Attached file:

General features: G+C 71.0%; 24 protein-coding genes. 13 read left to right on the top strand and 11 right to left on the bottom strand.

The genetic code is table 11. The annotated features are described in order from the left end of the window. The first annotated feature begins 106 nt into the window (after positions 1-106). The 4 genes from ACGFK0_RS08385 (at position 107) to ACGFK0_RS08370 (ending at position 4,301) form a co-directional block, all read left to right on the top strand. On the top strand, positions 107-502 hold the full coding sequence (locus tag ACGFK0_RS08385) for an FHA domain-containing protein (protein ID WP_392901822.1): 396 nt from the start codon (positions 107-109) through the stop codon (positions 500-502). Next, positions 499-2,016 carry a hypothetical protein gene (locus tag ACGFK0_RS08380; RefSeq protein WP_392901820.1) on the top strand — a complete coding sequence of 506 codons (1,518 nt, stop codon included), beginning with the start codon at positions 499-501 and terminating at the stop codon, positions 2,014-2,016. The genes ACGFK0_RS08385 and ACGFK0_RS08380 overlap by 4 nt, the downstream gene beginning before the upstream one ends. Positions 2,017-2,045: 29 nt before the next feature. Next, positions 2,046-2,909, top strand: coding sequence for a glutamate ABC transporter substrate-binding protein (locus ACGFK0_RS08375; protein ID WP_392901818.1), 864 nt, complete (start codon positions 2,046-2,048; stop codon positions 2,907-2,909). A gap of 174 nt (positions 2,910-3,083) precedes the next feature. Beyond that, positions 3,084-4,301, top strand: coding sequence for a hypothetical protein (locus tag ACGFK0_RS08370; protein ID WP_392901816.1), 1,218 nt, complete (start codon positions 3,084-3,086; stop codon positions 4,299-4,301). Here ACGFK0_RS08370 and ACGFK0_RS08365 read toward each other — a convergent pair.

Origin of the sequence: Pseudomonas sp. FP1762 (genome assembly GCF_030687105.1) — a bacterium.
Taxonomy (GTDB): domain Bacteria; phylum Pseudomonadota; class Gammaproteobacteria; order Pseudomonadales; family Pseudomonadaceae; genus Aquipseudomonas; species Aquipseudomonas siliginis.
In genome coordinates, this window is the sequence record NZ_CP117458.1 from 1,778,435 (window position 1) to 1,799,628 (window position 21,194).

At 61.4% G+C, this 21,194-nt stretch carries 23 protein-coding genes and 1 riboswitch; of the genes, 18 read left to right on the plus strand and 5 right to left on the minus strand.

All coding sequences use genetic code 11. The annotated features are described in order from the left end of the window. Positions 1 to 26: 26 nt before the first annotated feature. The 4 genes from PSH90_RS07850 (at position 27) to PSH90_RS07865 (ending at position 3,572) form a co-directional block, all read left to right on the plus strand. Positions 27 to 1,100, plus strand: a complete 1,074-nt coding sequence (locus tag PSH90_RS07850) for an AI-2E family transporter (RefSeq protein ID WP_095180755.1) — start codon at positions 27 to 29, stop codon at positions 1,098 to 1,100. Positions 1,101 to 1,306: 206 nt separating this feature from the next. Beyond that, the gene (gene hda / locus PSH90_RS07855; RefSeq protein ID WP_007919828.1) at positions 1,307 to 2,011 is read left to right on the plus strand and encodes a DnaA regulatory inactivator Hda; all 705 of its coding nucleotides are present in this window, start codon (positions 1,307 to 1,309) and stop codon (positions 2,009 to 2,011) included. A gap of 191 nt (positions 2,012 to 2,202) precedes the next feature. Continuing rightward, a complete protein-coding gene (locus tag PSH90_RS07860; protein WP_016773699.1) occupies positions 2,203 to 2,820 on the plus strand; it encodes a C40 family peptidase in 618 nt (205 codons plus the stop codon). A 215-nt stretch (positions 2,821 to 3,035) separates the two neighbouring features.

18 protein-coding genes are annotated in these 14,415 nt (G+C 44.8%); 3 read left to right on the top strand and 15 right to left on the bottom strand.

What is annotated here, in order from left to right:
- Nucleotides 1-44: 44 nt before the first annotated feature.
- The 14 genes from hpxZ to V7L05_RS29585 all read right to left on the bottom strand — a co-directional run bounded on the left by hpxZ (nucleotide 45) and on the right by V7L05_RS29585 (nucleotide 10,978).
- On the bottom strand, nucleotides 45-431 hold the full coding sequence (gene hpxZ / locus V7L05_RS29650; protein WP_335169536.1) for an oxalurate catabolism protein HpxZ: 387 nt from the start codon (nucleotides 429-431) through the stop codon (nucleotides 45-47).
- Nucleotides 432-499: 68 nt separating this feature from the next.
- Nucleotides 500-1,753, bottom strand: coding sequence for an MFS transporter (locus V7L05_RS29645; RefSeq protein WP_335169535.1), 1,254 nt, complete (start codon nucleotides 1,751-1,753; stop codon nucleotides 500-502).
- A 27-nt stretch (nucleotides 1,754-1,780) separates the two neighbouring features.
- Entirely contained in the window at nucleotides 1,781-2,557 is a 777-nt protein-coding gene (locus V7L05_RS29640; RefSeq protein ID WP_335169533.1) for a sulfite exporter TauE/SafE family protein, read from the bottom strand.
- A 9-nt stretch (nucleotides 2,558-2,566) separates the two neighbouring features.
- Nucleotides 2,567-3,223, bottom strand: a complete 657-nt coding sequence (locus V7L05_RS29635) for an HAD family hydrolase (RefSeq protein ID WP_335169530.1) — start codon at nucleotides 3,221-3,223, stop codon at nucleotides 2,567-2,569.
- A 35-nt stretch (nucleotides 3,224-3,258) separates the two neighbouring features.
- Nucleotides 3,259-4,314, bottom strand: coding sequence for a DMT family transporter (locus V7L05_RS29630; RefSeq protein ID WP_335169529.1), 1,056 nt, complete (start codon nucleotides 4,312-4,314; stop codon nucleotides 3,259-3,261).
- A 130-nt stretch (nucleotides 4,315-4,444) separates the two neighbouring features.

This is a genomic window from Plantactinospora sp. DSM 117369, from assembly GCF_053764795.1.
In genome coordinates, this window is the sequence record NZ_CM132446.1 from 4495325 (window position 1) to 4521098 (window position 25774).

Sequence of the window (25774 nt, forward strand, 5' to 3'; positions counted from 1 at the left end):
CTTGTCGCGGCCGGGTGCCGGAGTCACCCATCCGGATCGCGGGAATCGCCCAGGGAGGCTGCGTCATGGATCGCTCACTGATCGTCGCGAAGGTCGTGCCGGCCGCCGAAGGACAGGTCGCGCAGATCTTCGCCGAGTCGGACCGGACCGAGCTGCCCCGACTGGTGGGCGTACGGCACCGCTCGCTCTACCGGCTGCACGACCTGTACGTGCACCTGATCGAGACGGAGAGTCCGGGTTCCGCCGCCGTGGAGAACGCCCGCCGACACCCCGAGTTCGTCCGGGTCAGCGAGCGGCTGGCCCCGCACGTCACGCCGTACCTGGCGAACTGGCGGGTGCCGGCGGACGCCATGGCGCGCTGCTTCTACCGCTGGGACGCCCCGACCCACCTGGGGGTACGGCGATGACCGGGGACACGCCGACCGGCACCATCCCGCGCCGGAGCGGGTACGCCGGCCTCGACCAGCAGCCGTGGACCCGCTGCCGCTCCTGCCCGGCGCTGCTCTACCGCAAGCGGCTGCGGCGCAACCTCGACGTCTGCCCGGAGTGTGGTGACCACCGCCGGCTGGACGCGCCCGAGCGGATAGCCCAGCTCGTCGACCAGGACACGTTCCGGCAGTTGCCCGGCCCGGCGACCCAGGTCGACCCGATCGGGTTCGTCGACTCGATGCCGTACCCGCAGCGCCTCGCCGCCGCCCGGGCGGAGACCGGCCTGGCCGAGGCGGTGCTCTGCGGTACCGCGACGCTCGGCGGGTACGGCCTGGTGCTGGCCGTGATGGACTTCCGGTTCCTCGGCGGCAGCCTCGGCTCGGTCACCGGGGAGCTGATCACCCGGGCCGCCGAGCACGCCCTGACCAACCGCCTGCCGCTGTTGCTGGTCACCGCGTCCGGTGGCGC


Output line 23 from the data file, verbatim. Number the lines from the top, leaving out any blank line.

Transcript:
In genome coordinates, this window is the sequence record NZ_CM132446.1 from 4495325 (window position 1) to 4521098 (window position 25774).